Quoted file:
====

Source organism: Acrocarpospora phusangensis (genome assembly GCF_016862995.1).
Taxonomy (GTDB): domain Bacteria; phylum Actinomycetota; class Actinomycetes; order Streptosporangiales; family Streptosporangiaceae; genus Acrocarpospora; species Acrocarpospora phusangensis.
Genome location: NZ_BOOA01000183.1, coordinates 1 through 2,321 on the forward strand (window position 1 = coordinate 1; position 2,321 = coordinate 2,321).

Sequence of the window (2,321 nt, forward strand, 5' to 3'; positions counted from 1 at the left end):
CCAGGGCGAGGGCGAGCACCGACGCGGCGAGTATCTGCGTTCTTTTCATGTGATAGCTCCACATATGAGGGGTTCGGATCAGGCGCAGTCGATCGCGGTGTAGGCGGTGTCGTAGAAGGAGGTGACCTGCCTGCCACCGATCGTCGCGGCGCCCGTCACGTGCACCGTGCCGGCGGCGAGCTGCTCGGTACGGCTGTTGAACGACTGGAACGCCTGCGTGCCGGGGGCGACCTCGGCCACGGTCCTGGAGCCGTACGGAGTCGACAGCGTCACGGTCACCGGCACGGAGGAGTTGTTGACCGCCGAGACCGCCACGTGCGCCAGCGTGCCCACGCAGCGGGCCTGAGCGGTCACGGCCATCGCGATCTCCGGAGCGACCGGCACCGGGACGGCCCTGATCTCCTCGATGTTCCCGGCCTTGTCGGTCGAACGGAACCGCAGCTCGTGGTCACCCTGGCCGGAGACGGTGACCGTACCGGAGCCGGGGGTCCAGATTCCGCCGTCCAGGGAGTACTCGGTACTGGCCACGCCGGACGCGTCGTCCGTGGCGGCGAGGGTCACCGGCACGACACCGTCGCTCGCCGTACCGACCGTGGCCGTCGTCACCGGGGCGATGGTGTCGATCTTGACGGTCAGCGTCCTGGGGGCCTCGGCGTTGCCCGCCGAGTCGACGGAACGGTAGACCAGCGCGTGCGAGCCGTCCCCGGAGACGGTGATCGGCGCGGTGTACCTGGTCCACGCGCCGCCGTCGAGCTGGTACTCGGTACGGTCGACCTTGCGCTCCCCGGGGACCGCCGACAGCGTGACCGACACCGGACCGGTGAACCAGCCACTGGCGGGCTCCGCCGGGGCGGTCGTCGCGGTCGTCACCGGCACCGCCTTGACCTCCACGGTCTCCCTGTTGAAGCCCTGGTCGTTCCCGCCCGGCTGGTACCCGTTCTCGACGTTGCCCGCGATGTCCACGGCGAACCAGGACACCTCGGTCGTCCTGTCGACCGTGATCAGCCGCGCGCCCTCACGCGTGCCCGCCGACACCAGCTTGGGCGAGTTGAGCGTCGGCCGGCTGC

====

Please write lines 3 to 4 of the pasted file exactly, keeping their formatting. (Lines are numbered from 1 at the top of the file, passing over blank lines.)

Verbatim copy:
Genome location: NZ_BOOA01000183.1, coordinates 1 through 2,321 on the forward strand (window position 1 = coordinate 1; position 2,321 = coordinate 2,321).

Sequence of the window (2,321 nt, forward strand, 5' to 3'; positions counted from 1 at the left end):